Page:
Poe in Cyberspace
"Is faster the new slower? Welcome to the future!"

Pundit in Poe's "Melonta Tauta" reports from the Atlantic balloon on the day after April 1, 2848: "Spoke to-day the magnetic cutter in charge of the middle section of floating telegraph wires .... civil war is raging in Africa, while the plague is doing its good work beautifully both in Yurope and Ayesher." Poe's imaginary floating Atlantic telegraph line of 1848 was followed in only ten years by the first actual attempt to build such a line in 1858, leading to the successful building of the first submerged line in 1866. As to self-sustaining manned flight, that followed just 56 years later in 1904. The eventual point of Poe's satire - that progress can be an illusion - is often borne out when our own technological progress is accompanied by offsetting technological hazards. For example, today's rapidly-improving networked computers are increasingly vulnerable to equally rapidly-spreading computer viruses, our new global electronic plague. (For background, see "The Purloined Letters" in this column, Fall 2005.)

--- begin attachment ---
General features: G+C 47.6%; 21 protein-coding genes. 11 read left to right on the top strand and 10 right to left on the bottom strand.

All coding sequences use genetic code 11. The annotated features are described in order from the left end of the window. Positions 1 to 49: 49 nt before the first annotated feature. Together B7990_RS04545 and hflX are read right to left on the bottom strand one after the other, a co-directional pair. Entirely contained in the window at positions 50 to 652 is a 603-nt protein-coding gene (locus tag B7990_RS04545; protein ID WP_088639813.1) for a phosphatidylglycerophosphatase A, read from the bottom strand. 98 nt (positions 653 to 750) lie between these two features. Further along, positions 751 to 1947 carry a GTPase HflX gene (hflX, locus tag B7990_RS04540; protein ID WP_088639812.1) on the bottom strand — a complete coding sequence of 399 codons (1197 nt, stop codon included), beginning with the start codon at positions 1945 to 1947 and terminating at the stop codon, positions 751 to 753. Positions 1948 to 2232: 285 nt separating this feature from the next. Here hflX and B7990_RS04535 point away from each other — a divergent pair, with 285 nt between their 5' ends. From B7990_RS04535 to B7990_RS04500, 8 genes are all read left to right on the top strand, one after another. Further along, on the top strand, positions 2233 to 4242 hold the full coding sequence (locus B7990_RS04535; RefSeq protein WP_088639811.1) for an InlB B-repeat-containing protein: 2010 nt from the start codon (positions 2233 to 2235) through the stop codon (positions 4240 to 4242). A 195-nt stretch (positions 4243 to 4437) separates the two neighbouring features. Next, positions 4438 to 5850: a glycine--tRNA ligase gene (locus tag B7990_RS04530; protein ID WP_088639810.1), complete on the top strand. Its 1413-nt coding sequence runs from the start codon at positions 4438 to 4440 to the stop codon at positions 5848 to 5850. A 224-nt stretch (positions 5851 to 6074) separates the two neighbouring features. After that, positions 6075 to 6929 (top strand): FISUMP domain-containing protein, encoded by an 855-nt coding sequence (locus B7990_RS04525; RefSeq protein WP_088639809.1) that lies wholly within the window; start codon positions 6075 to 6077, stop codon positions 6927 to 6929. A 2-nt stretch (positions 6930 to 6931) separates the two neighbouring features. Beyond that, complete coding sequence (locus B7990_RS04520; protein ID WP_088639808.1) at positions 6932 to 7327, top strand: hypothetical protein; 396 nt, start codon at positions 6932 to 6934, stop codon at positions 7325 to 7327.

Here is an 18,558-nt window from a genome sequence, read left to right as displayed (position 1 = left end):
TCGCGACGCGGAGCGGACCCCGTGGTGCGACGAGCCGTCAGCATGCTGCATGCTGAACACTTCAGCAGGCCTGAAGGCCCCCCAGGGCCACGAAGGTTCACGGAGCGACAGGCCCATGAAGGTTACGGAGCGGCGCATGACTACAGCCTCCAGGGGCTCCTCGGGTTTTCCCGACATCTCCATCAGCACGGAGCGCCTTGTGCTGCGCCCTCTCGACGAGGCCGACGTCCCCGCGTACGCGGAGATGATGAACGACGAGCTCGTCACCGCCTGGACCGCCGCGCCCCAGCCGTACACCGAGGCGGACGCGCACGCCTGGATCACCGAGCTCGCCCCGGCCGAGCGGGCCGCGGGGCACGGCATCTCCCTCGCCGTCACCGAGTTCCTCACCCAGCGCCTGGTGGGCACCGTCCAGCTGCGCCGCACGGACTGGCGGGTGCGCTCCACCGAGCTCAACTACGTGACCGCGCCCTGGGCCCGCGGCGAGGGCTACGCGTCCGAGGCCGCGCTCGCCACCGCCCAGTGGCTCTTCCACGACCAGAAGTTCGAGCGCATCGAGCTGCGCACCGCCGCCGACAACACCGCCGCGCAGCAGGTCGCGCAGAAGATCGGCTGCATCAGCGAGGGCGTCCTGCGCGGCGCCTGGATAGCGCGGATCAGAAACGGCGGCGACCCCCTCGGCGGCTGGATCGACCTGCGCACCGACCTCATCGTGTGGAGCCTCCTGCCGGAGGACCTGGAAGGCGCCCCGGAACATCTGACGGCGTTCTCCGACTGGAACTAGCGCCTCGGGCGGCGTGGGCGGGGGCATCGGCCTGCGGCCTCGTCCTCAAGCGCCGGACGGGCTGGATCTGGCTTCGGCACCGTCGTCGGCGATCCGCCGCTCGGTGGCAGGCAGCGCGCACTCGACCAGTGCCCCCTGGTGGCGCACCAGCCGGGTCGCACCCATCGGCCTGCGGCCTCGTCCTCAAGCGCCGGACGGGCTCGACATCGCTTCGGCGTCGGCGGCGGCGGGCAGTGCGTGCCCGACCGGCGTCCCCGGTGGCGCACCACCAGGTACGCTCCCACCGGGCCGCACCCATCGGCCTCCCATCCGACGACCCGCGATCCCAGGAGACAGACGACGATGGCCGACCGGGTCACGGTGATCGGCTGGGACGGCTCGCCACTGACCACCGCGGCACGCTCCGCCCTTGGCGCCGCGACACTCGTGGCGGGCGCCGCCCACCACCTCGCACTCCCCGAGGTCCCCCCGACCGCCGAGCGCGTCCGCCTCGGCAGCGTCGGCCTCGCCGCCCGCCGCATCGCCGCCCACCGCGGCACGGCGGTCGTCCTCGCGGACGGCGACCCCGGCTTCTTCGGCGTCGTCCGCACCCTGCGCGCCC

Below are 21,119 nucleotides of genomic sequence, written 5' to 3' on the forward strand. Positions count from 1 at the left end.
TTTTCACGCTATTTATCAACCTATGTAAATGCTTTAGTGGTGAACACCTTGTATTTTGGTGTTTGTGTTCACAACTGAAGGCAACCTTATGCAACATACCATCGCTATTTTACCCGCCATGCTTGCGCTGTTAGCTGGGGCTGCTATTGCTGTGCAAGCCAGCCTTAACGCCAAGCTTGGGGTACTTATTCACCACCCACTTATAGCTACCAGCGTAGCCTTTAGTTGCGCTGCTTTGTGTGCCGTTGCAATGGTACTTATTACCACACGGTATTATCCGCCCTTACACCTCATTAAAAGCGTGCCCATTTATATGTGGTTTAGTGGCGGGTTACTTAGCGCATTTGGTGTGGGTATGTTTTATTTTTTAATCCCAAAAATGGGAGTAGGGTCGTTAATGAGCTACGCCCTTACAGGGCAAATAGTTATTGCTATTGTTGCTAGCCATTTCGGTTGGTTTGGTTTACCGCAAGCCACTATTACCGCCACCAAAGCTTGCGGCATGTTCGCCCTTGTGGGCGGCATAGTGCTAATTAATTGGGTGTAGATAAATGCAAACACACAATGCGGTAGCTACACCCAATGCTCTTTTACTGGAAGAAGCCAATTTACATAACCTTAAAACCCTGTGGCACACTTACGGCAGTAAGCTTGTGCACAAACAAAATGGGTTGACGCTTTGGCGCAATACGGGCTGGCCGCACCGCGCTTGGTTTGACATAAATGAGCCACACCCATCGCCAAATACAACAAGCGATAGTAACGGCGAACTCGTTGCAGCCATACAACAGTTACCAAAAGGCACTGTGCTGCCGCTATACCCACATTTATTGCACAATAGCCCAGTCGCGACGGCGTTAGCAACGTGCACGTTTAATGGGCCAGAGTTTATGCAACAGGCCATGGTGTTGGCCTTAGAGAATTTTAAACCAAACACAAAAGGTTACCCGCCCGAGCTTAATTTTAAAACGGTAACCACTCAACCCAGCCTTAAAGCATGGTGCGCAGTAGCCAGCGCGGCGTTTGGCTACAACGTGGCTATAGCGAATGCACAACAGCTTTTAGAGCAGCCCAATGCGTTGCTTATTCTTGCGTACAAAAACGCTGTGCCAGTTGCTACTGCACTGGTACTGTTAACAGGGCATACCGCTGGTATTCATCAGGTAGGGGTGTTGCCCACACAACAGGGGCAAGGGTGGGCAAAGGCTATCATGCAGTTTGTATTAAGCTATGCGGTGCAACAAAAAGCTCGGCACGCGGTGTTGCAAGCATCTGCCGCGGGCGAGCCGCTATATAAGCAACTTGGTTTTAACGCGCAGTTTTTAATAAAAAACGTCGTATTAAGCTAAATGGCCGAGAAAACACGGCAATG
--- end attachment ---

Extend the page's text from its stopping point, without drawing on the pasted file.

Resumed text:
How many infected computer files are there around the world today? When Microsoft offered its Malicious Software Removal Tool, 62 percent of the 5.7 million computer users who responded reported such a problem. In just one month TrendMicro, a vendor of security software, reported finding about a million infected files distributed around the globe as follows: Europe, 521 thousand; South America, 204 thousand; Asia, 162 thousand; North America, 103 thousand; Australia, 85 thousand; and Africa, 78 thousand. Viruses and its relatives, spyware and spam, can put at severe risk our personal Poe research on our computers - and now they can even do it wirelessly. These new electronic threats may have familiar names - such as virus, spam, and spyware - or more bizarre appellations - such as stalker, rootkit, and phishing. What's certain is that in their endless mutations they pose a dilemma for us as we handle research: should we invest known amounts of time, expense, and nuisance to combat them vigilantly, or should we save time, money, and the inconvenience -- and just take our chances?